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‘They need our help’: non-governmental organizations and the subjectifying dynamics of the military as social cause

Millar, Katharine (2016) ‘They need our help’: non-governmental organizations and the subjectifying dynamics of the military as social cause. Media, War and Conflict, 9 (1). pp. 9-26. ISSN 1750-6352

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Identification Number: 10.1177/1750635215606867

Abstract

The invasions of Iraq and Afghanistan spurred a range of popular activity – from anti-war protests to war boosterism to veterans’ advocacy – purporting to ‘support the troops’. Non-governmental organizations (NGOs), from veterans’ welfare organizations to anti-war groups, are crucial to this transformation of ‘the troops’ into a social cause and matter of collective concern. As such, this article proposes an initial qualification of NGO representative practices as a form of media genre, characterized by striking similarity in presentation, structure and, particularly, explicitly normative tone. A poststructural discursive approach is utilized to examine the implications of this genre for the production of subjectivities and power relations inherent to ‘supporting the troops’ via a structured analysis of the public-produced texts of a selection of typologically identified NGOs in the US and the UK. The article goes on to highlight the ways in which NGO representations counterintuitively objectify those they seek to support, while simultaneously limiting the political possibilities of supporters. Overall, it is argued that within the context of the liberal state, the representations of support produced across the advocacy spectrum work to not only depoliticize conflict but to ‘apoliticize’ support for the troops as a matter of morality.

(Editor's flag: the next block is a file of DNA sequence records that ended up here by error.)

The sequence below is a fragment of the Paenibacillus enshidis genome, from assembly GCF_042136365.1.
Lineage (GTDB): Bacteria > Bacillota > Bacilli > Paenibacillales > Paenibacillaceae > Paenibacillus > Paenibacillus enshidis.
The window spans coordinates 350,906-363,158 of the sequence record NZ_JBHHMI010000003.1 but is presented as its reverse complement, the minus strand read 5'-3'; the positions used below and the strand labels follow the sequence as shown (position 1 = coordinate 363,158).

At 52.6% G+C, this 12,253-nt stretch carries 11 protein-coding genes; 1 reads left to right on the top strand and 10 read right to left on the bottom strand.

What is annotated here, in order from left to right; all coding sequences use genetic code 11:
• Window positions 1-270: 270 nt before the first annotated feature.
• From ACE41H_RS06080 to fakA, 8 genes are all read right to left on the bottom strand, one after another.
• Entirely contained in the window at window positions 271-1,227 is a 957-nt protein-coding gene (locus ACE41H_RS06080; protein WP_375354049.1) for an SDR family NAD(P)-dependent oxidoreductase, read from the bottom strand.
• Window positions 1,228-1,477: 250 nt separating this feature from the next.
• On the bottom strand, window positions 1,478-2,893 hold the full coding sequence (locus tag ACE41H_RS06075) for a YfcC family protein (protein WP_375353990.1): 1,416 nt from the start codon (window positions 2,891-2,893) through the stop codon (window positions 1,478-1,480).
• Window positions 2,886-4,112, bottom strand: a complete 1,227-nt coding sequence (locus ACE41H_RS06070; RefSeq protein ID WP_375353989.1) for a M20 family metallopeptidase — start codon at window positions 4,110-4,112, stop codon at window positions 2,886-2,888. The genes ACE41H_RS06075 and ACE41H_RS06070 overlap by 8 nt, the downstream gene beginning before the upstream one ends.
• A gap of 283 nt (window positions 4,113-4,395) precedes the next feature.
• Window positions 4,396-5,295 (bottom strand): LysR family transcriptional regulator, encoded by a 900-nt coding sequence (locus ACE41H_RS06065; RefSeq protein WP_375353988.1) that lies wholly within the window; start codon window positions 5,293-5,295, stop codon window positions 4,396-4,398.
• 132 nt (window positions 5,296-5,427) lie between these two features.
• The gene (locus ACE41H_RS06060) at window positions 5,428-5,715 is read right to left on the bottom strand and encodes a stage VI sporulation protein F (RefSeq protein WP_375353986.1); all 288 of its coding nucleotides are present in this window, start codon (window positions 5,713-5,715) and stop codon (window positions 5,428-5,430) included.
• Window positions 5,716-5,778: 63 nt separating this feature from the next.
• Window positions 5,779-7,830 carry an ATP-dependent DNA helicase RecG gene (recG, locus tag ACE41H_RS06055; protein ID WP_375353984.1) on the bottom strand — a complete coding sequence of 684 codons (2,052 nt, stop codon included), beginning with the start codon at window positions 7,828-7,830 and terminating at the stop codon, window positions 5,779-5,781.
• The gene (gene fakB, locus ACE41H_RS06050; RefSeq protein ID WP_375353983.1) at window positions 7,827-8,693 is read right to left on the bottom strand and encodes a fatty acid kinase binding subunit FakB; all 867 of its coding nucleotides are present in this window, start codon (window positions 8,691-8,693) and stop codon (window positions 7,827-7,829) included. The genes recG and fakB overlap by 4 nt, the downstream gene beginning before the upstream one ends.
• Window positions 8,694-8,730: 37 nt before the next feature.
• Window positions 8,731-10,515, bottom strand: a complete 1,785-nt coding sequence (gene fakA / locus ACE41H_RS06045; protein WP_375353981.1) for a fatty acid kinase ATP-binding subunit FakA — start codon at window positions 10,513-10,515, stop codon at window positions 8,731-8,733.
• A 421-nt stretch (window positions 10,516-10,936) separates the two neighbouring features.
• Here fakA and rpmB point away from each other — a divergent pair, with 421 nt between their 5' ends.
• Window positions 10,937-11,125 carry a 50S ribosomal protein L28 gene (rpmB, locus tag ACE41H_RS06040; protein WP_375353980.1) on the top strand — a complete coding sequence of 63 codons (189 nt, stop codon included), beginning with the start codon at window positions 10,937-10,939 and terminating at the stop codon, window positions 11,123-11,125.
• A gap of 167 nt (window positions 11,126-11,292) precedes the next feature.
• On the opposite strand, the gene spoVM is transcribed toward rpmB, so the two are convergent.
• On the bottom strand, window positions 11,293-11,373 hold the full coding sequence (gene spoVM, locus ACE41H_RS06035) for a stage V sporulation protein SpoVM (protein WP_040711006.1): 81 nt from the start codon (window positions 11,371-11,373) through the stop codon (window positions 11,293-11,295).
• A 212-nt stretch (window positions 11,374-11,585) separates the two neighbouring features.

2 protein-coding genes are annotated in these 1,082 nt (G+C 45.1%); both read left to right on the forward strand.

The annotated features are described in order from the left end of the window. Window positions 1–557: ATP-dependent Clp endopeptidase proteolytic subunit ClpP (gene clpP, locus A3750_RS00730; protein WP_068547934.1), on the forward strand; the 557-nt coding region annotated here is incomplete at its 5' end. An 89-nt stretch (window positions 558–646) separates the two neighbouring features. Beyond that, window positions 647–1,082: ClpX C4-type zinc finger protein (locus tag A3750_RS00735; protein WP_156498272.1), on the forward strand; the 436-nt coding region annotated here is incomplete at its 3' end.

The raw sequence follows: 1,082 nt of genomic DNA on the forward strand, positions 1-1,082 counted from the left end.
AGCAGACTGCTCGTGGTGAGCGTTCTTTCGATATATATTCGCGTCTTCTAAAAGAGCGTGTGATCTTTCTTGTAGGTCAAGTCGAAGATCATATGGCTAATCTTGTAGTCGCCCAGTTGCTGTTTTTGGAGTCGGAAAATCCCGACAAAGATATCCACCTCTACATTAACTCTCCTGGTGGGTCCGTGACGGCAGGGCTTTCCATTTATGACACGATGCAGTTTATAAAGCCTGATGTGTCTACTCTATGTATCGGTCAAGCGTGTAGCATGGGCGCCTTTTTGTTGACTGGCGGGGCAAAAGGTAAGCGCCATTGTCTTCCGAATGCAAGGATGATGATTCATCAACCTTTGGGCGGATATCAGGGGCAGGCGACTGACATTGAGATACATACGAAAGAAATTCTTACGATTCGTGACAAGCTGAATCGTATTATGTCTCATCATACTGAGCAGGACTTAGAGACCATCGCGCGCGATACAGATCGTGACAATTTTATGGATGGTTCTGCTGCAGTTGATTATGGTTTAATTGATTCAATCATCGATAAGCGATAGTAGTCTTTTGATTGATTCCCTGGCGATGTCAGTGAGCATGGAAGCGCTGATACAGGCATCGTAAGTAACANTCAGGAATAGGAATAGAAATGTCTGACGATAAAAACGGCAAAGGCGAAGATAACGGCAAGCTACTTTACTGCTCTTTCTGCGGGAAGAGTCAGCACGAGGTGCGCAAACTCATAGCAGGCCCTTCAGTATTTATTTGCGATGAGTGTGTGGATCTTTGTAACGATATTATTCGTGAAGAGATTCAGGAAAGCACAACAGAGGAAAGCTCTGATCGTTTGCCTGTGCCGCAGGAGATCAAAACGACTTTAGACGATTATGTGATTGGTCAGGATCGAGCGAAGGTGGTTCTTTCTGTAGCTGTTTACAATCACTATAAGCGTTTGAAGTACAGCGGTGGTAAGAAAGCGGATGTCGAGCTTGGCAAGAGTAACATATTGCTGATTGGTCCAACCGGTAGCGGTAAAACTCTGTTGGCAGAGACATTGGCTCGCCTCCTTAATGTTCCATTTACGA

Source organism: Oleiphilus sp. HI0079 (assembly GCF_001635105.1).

Item Type: Article
Official URL: http://journals.sagepub.com/home/mwc
Additional Information: © 2016 The Author
Divisions: International Relations
Subjects: J Political Science > JA Political science (General)
J Political Science > JZ International relations
Sets: Departments > International Relations
Date Deposited: 11 Oct 2017 12:46
Last Modified: 17 Nov 2020 19:13
URI: http://eprints.lse.ac.uk/id/eprint/84583

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